Reports on a study investigating the effectiveness of a combined therapy of disulfiram and naltrexone for people who abuse cocaine and alcohol.
Describes research revealing that for up to 6 weeks after smokers quit, their brain cells have more nicotine-binding receptors than nonsmokers, which may explain the struggle to quit.
Highlights the need for research to assess and find solutions to a potential rise in substance abuse among service men and women, veterans, and their families.
Describes research on the effectiveness of a buprenorphine patch to alleviate opioid withdrawal symptoms of newly abstinent heroin abusers.
Reports animal study findings on development of an antibody fragment that rapidly removes methamphetamine from the brain and discusses implications for treatment of overdose.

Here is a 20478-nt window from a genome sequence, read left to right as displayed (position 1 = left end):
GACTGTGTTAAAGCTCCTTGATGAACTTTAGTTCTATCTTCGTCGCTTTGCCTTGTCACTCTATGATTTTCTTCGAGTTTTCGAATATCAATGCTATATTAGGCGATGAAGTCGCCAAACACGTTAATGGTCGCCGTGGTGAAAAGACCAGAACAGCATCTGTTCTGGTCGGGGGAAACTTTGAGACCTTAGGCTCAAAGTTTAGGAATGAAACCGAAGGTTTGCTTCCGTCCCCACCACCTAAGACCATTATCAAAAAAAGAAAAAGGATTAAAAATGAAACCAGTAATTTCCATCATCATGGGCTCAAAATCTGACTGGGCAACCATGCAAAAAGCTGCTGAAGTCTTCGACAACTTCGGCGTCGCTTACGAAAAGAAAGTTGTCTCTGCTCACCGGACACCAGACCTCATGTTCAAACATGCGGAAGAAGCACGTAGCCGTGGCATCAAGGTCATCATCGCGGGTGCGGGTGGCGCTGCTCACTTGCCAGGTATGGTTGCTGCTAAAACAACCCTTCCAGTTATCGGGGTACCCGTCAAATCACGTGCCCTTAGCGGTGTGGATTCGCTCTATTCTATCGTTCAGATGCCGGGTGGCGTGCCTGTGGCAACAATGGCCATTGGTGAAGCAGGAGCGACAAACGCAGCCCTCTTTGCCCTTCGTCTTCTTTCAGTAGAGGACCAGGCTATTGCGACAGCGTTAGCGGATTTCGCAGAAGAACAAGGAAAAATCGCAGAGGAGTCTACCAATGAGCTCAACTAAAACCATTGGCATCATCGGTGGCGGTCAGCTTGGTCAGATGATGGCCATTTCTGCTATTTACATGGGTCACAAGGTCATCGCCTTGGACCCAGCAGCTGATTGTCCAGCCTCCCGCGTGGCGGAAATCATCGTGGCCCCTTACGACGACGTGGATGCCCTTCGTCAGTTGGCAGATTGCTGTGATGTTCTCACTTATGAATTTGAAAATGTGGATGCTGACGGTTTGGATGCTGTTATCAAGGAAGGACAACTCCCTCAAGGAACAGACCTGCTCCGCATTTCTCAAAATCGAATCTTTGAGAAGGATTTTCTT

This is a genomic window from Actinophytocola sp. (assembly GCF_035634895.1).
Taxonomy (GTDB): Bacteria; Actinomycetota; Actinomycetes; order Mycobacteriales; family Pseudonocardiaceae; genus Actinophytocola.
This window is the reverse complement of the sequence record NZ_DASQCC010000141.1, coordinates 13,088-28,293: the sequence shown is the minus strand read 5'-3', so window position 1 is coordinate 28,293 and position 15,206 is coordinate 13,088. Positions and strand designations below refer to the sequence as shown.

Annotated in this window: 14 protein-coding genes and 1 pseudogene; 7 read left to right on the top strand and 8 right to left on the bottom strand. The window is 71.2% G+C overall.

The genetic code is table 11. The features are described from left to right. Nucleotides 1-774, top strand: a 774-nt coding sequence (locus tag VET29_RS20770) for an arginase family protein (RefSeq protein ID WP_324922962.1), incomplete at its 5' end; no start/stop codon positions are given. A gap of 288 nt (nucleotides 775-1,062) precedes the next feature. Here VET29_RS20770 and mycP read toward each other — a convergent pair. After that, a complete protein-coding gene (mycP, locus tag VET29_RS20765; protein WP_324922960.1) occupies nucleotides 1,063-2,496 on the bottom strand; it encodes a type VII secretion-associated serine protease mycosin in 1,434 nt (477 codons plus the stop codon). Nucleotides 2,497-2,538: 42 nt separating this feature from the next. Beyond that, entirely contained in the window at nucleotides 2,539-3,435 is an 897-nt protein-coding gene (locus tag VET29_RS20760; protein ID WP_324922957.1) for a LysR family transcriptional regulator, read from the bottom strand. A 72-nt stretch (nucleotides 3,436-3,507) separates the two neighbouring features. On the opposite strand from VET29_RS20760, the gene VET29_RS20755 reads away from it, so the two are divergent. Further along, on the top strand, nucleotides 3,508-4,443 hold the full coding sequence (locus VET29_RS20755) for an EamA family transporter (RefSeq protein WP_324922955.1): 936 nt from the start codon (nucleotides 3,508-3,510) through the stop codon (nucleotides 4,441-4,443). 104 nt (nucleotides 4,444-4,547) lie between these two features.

Reports on a new device that creates tiny painless punctures in the skin to allow medication to flow evenly from a skin patch into dermal capillaries and the bloodstream.
Describes clinical trial results providing evidence that methadone maintenance to men in prison can pay off in better retention in community treatment and reduced drug abuse following their release.
Announces the recipient of a 2009 award for innovation in research on drug addiction and alcoholism whose research focuses on the cellular changes that occur in response to chronic cocaine abuse.
November 2009 Discusses the work of NIDA’s Division of Epidemiology, Services and Prevention Research, organized to track drug use and provide empirically based information for researchers and service providers.
Describes research providing evidence that genes may influence how successful a person is in quitting smoking and which cessation technique may work best for them.